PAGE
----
So far, we’ve discussed the various ways CBD can be absorbed or ingested into the body. Why are so many people interested in this substance?

CBD’s many possibilities

The CBD found in health and wellness products is derived from hemp, a plant that’s been cultivated around the globe for tens of thousands of years. Hemp is used in everything from building materials to textiles, shoes, paint, insulation, rope, medicine, paper…you get the idea. It’s an incredibly versatile plant.

However, CBD didn’t come into being until 1942, when a chemist named Roger Adams became the first to isolate it. That laid the groundwork for research into CBD’s therapeutic properties which continues to this day. Although only one CBD-containing prescription has been approved by the FDA so far – a medication to treat certain forms of epilepsy – anecdotal evidence about CBD’s health benefits is building. Users say that it is helpful in alleviating pain and inflammation, reducing stress and anxiety, controlling nausea (especially in patients undergoing cancer treatments) and as a sleep aid, among other things.

All CBD is not created equal

As mentioned above, whatever you’re using CBD for, it is crucial that you purchase a high-quality product from a company willing to provide documentation for that. High-quality refers not only to what is in the product (such as the amount of CBD the manufacturer claims it contains), but also what is not in it. Many people don’t realize that CBD can contain many impurities that could have a negative effect on their health.

For instance, if the hemp from which the CBD was extracted was not grown organically or sustainably, the plant’s roots could have absorbed pesticides, herbicides or heavy metals from the soil. The hemp could also have had mold on it – which can cause reactions in people with mold sensitivities ranging from rashes and runny noses to more severe symptoms, like shortness of breath.

Depending on what kind of solvent is used, the extraction process can leave toxins in the final CBD product. CO2 and olive oil are preferable, but some companies use faster-acting solvents like ethanol, butane, propane, isopropyl, or alcohol to extract the CBD. These toxins must be removed during the production process, or users run the risk of ingesting them along with the CBD.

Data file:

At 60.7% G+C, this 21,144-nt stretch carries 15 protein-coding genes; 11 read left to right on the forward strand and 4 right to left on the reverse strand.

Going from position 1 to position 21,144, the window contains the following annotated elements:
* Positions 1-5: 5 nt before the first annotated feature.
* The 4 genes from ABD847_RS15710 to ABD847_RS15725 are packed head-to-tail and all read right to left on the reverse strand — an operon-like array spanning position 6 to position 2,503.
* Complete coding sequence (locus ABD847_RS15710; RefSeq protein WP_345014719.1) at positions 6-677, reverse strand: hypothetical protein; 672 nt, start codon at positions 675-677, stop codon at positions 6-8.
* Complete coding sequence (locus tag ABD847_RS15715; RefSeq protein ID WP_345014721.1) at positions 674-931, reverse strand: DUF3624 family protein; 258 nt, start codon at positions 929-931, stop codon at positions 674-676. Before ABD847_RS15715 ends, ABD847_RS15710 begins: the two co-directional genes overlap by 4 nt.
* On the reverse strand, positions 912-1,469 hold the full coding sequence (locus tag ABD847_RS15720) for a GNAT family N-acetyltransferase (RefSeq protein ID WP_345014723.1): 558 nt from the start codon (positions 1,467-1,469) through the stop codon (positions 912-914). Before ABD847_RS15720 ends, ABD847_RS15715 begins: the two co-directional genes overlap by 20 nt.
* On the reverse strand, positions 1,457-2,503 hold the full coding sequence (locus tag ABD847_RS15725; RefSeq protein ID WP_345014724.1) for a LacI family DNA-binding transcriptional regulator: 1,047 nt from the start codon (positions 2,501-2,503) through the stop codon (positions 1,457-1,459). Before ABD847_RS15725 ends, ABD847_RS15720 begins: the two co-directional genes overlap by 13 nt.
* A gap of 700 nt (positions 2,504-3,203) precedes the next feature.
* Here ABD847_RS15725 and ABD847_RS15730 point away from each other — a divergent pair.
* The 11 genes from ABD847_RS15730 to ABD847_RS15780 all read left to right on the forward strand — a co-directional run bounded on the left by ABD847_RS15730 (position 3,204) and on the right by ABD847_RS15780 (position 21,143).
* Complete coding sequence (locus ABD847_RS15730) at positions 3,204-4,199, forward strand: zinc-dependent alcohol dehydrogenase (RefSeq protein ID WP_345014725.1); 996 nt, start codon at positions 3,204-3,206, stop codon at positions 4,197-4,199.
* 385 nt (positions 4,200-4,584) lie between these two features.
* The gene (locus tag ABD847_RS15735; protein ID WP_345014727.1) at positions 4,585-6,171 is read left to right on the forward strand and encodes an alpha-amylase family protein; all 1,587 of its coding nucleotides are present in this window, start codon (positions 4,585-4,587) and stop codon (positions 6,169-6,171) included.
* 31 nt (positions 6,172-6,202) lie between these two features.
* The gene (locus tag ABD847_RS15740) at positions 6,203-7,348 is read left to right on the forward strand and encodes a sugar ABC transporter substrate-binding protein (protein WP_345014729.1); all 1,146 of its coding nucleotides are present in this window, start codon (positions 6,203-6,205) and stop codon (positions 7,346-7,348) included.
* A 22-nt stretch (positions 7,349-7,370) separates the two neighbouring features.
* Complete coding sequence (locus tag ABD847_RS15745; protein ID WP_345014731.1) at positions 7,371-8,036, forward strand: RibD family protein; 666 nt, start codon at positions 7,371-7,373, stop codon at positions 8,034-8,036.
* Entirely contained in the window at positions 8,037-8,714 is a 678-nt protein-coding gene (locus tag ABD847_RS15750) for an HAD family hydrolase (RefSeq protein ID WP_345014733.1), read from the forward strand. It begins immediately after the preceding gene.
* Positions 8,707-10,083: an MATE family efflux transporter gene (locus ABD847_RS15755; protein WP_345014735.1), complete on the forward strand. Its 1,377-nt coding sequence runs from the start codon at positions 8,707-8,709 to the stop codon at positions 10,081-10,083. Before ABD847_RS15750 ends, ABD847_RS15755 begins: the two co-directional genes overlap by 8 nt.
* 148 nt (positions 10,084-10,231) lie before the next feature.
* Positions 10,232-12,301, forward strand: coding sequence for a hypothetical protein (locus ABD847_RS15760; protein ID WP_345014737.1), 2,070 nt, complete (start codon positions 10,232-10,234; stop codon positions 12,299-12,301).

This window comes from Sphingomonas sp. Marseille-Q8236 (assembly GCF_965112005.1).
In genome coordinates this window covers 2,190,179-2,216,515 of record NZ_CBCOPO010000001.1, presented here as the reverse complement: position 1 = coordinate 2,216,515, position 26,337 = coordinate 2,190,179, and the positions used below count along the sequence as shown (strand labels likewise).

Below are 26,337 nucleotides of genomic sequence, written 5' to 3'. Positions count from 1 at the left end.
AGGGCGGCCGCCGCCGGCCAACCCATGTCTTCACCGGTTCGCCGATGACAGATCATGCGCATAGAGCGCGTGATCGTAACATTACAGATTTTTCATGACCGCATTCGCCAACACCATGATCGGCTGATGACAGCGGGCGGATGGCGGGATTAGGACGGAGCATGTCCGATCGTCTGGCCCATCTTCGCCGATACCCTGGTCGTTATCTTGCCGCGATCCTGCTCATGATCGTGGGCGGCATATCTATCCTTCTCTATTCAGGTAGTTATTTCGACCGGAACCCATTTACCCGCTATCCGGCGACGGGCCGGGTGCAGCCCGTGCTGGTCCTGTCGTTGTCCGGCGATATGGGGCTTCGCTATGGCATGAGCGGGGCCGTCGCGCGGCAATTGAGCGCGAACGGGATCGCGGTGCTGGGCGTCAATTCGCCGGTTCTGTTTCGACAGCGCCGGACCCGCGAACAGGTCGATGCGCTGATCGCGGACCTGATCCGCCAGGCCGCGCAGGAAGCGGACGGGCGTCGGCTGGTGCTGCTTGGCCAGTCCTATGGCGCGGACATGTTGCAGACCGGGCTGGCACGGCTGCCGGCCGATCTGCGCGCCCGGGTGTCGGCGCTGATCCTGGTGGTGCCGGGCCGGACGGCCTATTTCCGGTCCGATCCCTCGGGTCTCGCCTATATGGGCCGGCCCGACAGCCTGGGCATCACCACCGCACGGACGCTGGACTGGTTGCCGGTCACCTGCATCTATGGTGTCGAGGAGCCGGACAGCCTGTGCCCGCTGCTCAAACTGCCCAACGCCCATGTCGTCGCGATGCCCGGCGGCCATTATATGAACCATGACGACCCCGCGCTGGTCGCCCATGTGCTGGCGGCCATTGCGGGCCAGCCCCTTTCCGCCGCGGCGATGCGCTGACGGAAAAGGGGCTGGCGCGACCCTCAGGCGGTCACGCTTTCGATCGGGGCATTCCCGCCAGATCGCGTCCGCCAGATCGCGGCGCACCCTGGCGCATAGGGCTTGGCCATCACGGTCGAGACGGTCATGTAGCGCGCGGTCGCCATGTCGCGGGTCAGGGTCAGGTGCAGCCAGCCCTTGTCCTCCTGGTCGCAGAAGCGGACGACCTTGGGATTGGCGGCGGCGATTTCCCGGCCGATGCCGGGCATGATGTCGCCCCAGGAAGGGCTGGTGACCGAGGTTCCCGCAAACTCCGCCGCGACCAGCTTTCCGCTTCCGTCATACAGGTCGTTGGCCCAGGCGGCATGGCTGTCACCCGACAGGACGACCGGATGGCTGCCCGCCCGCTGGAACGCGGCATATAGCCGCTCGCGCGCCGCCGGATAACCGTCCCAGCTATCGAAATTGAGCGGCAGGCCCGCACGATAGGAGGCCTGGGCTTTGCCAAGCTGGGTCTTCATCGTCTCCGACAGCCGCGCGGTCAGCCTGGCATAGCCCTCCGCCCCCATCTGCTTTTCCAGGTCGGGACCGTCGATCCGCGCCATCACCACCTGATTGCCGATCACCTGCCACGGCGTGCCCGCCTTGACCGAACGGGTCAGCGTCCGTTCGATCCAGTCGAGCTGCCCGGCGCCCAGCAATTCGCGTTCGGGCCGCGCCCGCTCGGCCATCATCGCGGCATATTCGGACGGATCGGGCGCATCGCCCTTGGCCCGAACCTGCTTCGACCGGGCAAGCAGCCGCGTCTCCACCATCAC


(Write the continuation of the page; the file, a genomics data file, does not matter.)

Know what you’re getting

How do you make sure you’re getting what you want (high quality CBD) and not getting what you don’t want (toxic chemicals)? Just use the QR code on the product’s label or packaging to check the COA (Certificate of Analysis) on the company’s website. The COA is issued by an independent, third-party laboratory and provides a wealth of information about both the CBD product and the hemp from which it was derived.

And while you’re online, read up about the company’s quality control processes. Some manufacturers, for example, put their blends through a final filtering process and do hot-fill bottling. These extra steps ensure sterility and help maintain CBD concentrations.

If a company cannot furnish you with a COA for your product (by batch), and its customer care department is not forthcoming in answering your questions, look elsewhere, especially if the firm has not been in existence for very long. Some “fly by night” operations are attempting to capitalize on the CBD boom without focusing on safety and quality. Only do business with a company that welcomes your inquiries and is happy to provide you with the information you need to